In chemistry and physics, activation energy is the energy which must be provided to a chemical or nuclear system with potential reactants to result in: a chemical reaction, nuclear reaction, or various other physical phenomena.
Activation energy can be thought of as the magnitude of the potential barrier (sometimes called the energy barrier) separating minima of the potential energy surface pertaining to the initial and final thermodynamic state. For a chemical reaction, or division  to proceed at a reasonable rate, the temperature of the system should be high enough such that there exists an appreciable number of molecules with translational energy equal to or greater than the activation energy.
The Arrhenius equation gives the quantitative basis of the relationship between the activation energy and the rate at which a reaction proceeds. From the equation, the activation energy can be found through the relation
where A is the pre-exponential factor for the reaction, R is the universal gas constant, T is the absolute temperature (usually in kelvins), and k is the reaction rate coefficient. Even without knowing A, Ea can be evaluated from the variation in reaction rate coefficients as a function of temperature (within the validity of the Arrhenius equation).
At a more advanced level, the net Arrhenius activation energy term from the Arrhenius equation is best regarded as an experimentally determined parameter that indicates the sensitivity of the reaction rate to temperature. There are two objections to associating this activation energy with the threshold barrier for an elementary reaction. First, it is often unclear as to whether or not reaction does proceed in one step; threshold barriers that are averaged out over all elementary steps have little theoretical value. Second, even if the reaction being studied is elementary, a spectrum of individual collisions contributes to rate constants obtained from bulk ('bulb') experiments involving billions of molecules, with many different reactant collision geometries and angles, different translational and (possibly) vibrational energies—all of which may lead to different microscopic reaction rates.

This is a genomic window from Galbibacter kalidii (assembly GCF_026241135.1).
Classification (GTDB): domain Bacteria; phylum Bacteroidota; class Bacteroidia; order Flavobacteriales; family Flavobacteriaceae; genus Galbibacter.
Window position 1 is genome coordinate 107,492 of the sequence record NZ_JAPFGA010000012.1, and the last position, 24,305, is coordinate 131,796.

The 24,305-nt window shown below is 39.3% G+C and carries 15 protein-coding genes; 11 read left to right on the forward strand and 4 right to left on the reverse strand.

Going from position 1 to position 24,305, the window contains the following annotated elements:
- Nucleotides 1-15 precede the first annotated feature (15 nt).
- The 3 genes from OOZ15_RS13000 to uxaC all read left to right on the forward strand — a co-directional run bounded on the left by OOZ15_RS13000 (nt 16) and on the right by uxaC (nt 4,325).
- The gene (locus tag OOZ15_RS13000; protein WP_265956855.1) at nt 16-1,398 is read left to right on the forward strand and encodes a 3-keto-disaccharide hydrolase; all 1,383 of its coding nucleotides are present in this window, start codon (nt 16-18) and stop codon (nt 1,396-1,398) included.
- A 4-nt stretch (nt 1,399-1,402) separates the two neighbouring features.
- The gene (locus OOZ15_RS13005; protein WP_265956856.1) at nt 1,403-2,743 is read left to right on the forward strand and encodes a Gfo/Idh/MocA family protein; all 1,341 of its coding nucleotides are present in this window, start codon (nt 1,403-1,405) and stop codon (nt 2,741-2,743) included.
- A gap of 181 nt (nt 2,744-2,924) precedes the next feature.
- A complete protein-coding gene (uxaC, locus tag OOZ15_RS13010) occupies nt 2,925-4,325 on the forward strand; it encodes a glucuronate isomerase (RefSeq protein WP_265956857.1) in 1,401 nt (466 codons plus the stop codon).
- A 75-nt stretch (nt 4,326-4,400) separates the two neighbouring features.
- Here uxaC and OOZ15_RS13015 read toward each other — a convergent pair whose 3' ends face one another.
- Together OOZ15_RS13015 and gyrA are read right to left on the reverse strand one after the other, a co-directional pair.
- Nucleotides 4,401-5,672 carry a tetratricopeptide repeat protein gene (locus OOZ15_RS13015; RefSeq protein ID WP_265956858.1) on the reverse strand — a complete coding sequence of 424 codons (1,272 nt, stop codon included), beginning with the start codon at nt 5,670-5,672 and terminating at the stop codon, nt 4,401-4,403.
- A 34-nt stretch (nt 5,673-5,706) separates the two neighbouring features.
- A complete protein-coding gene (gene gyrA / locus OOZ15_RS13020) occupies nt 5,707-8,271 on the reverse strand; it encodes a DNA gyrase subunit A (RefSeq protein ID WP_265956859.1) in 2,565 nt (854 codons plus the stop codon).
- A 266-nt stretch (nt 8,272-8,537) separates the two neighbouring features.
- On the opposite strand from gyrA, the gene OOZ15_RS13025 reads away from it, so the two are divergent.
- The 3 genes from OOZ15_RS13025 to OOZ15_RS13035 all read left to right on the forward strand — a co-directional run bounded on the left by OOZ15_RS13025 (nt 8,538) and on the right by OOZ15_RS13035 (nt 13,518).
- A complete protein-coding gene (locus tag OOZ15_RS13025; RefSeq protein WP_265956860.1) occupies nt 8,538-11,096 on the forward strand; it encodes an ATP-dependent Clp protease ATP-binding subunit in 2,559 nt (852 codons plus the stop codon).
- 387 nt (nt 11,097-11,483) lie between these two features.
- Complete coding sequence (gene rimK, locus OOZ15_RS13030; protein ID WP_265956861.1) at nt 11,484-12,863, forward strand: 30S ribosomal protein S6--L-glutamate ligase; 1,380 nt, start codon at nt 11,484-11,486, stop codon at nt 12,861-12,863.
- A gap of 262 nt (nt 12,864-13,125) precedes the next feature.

In some cases, rates of reaction decrease with increasing temperature. When following an approximately exponential relationship so the rate constant can still be fit to an Arrhenius expression, this results in a negative value of Ea. Elementary reactions exhibiting these negative activation energies are typically barrierless reactions, in which the reaction proceeding relies on the capture of the molecules in a potential well. Increasing the temperature leads to a reduced probability of the colliding molecules capturing one another (with more glancing collisions not leading to reaction as the higher momentum carries the colliding particles out of the potential well), expressed as a reaction cross section that decreases with increasing temperature. Such a situation no longer leads itself to direct interpretations as the height of a potential spot.
A substance that modifies the transition state to lower the activation energy is termed a catalyst; a catalyst composed only of protein and (if applicable) small molecule cofactors is termed an enzyme. It is important to note that a catalyst increases the rate of reaction without being consumed by it. In addition, while the catalyst lowers the activation energy, it does not change the energies of the original reactants or products. Rather, the reactant energy and the product energy remain the same and only the activation energy is altered (lowered).
In the Arrhenius equation, the term activation energy (Ea) is used to describe the energy required to reach the transition state. Likewise, the Eyring equation is a similar equation that also describes the rate of a reaction. Instead of also using Ea, however, the Eyring equation uses the concept of Gibbs energy and the symbol * to denote the energy of the transition state. This implies that the equation is similar but not identical to the Arrhenius one, because the Gibbs energy contains an entropic term in addition to the enthalpic one.